WIMS Project

This project focused on a "day in the life of" scenarios, students took on a disability or discrimination for an afternoon or a day and filmed their experiences. This page features the videos that each student made documenting their new lives for the day. Each student had a very different experience and each took away something more than what they went into their project with.

Wheelchair Diversity Awareness

A full 19% of the non-institutionalized population of the United States suffer from a mental or physical disability of some sort. That includes the over 1 million people who use a wheelchair to get around. Our society is making strides toward making our world as accessible as reasonably possible. For instance, since 1995 we've gone from 62% of all public transportation having wheelchair access to 98% in 2007. That said, it's impossible to understand how well we are doing in wheelchair accessibility unless we "walk a mile in their shoes," or in this case, get off our feet into their chair.

In this video I, Wes Halverson, try to get a glimpse into what it's like to navigate life from a wheelchair. I went to a shopping mall, and tried to complete tasks that would be considered part of everyday life. There were definitely some situations that lifted my spirits when I realized how well were looking out for the disabled. However, there were other situations that showed that we are not yet where we need to be in terms of handicap accessibility.

Homeless for 24 hours

Homelessness is a serious problem in our country. Many people in our local area are living without shelter. According to the official city of Portland Oregon website (2013) the homelessness count identified 2,869 people who were “literally homeless” sleeping in an emergency shelter or unsheltered on the night of January 30, 2013. This number includes 1,895 people who were unsheltered (sleeping outside, in a vehicle, or abandoned building) and 974 people who were sleeping in an emergency shelter (para. 3) It is easy for us to judge the homeless and panhandlers, because most of us have never walked in their shoes.

For my project I simulated living as a homeless person with limited shelter for 24 hours from 8:00pm-8:00pm. I parked my 1972 Chevrolet truck in a parking lot located by an industrial area and used it as shelter for 24 hours. For the 24 hour period the truck would remain parked and never started to generate heat. In order to make this as real as possible I skipped dinner for the beginning of the project, and only gave my self $1.25 to use for food for the entire simulation. I cut myself off from using my cell phone too, but kept it in the truck in case of an emergency. I filmed a self documentary of the experience with just my GoPro camera to showcase the experience.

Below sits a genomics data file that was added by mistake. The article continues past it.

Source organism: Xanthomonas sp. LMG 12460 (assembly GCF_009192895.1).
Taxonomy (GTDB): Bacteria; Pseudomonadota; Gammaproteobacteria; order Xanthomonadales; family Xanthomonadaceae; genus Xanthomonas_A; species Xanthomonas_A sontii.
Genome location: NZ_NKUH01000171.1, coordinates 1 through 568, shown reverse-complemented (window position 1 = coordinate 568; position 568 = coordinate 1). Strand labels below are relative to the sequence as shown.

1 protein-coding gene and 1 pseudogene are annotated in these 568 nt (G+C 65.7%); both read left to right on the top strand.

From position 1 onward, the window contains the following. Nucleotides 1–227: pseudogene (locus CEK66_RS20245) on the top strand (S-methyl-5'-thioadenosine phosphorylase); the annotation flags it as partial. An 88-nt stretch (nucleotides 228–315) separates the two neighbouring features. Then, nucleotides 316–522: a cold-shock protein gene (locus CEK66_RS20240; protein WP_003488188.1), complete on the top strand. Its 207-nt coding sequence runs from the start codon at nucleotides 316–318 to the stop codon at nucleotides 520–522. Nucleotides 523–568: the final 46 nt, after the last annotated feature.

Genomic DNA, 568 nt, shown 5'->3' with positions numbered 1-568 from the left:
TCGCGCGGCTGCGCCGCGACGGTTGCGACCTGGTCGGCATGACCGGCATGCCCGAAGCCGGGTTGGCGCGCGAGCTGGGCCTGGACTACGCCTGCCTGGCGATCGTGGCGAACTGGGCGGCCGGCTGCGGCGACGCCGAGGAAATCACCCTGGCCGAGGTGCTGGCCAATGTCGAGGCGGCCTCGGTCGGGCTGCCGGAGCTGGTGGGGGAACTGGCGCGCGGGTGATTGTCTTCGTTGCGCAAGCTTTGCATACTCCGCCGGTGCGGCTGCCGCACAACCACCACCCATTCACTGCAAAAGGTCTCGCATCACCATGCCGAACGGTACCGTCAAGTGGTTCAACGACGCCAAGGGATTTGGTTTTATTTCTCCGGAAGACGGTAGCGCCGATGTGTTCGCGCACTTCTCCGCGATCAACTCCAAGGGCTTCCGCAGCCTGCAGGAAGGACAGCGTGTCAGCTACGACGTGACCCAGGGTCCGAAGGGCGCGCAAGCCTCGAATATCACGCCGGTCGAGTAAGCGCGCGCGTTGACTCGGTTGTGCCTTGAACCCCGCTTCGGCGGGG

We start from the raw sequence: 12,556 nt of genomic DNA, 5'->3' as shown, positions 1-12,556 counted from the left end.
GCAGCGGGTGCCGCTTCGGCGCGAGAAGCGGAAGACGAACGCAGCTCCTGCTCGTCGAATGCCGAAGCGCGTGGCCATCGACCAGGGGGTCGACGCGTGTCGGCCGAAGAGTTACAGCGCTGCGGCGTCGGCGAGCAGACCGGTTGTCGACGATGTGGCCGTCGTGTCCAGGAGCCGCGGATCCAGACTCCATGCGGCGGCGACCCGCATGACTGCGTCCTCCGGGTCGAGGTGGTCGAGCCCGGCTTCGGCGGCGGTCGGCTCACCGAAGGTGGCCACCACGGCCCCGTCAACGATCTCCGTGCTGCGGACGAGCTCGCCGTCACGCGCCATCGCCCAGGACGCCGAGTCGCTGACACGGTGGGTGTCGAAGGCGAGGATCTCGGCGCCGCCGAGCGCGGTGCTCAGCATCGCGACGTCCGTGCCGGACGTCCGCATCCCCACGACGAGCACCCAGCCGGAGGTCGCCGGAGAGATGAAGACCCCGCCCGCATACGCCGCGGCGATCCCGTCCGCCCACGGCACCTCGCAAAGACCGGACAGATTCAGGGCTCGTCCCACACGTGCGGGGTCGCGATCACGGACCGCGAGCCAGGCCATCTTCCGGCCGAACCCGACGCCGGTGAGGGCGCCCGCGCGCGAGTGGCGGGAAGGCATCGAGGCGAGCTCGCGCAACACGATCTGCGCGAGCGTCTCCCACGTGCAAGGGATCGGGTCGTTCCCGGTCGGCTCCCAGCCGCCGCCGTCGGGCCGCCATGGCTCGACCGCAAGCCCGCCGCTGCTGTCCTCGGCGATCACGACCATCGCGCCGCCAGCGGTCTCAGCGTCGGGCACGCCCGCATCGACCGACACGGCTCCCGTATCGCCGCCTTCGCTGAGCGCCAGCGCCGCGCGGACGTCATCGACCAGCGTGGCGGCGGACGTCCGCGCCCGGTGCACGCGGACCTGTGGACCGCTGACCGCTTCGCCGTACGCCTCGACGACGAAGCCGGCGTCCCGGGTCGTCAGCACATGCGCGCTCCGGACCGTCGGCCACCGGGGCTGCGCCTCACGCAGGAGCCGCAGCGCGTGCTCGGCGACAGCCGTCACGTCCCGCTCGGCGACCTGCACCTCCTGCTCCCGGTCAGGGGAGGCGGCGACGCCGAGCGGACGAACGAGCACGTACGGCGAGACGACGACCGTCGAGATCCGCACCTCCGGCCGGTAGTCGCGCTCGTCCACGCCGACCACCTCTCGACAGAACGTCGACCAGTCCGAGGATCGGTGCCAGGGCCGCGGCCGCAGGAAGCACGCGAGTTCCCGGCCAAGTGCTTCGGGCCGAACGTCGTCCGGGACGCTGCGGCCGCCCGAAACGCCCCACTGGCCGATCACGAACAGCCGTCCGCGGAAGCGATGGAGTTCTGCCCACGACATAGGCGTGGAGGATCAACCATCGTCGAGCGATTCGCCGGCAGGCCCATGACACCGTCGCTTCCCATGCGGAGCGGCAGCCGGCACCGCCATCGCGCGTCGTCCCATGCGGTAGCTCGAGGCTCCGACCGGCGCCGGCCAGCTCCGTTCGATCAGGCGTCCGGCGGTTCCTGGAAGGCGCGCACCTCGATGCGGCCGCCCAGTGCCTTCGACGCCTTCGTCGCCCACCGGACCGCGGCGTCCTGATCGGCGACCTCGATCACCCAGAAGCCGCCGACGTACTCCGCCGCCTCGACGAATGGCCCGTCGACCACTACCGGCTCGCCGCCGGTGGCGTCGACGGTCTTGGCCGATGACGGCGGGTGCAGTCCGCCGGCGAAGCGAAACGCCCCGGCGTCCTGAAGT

Gender Identity Awareness

It is estimated that 2 to 5% of the population is transgender, with roughly 85% of that demographic reporting having experienced verbal abuse due to their gender identity or presentation, and 37% and 30% reporting physical violence, MTF and FTM, respectively. Along with dealing with discrimination, many individuals within the community also have to face the many misconceptions that are commonly held about transgender individuals, such as: all transgender people are homosexual, that all transgender individuals go through sex-reassignment surgery, or that all who fall under the trans-umbrella identify strictly within the binary of male and female, bypassing considerations of androgynous and bi-gender identifications altogether.

For this project I, Christine Waller, attempted to gain perspective on the discrimination that transgender individuals experience as well as some of the anxieties that come with trying to conform to a socially-enforced gender binary when one doesn’t traditionally fit the standard. Therefore, issues such as which bathroom to use, which pronoun to respond to, and even presenting an identification card become a source for anxiety as I take on the persona of a trans male for the day, displaying a masculine presentation, and carrying myself accordingly. Though expecting hostility, I ultimately experienced little in regards to discrimination, but learned a lot about the personal anxieties that come with living openly as a genderqueer individual, as well as some of my own reflections about my personal ambiguous gender identity.